Improves brown-out and weed control of knockdown herbicides. Pre-plant knockdown spike ahead of barley, chickpea, cotton, faba beans, field peas, lentil, lupin, maize, mungbean, oats, sorghum, soybean, sunflower, wheat. Add to glyphosate and paraquat/diquat products. Requires adjuvant.
Not suitable for lighter soils.
Residual activity on annual ryegrass, sow thistles and wild radish.
Broad spectrum weed control in tank mixes with – TriflurX, Terbazine, Avadex Xtra, Kyte, Simagranz, Rifle.
Syngenta Reflex – Group G pre-emergent
240 g/L Fomesafen SL
Registration expected early 2021.
Suitable for a range of pulses
Wide range of broadleaf weeds (including sowthistle and prickly lettuce) – check label when available.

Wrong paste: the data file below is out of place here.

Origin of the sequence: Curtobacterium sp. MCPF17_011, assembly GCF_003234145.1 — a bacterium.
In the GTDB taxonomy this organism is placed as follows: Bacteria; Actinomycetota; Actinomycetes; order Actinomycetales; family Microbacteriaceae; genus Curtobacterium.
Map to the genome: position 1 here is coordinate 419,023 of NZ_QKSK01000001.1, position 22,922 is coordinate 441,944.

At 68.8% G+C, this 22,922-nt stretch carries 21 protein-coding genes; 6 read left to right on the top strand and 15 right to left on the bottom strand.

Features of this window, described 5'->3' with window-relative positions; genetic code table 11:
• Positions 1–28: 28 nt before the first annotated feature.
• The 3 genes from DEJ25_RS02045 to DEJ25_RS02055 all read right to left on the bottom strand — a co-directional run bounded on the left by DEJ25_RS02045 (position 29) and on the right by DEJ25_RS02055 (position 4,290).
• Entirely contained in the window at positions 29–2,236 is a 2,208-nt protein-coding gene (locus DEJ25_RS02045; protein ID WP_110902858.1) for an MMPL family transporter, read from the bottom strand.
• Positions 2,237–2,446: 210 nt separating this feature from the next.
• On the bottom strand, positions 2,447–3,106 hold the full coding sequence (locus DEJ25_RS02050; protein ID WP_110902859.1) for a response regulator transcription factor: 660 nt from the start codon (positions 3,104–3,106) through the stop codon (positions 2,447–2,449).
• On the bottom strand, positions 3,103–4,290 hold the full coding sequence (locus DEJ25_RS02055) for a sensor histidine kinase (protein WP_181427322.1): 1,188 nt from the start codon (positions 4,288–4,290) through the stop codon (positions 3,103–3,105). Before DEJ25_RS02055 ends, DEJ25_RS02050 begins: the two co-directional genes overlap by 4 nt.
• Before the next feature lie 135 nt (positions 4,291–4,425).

IBS or PSPE uses. IBS knife points and presswheels only in lentils.
BASF Voraxor – Group G knockdown and pre-emergent herbicide
250 g/L saflufenacil plus 125 g/L trifludomoxazin
Both group G actives
Used in wheat, durum and barley against a wide range of grass and broadleaf weeds
IBS knife points and presswheels only
Registration expected in 2020 and launch in 2021
Knockdown and residual control of broadleaf weeds plus suppression of ryegrass.
Broadleaf residual control for 8 to 12 weeks (at higher application rates)
Partner with glyphosate as a knockdown spike or mix with paraquat for double knock applications.
Nufarm Terrador – Group G knockdown spike
700 g/kg tiafenacil WG
Registration and commercial launch expected in 2021.
Likely use pattern, partner with glyphosate as a knockdown spike or mix with paraquat for double knock applications. Expect suppression of ryegrass as a knockdown partner with glyphosate or paraquat. 1 hr plant back for cereals and pulses, probably 7–14 days for canola, depending on rate.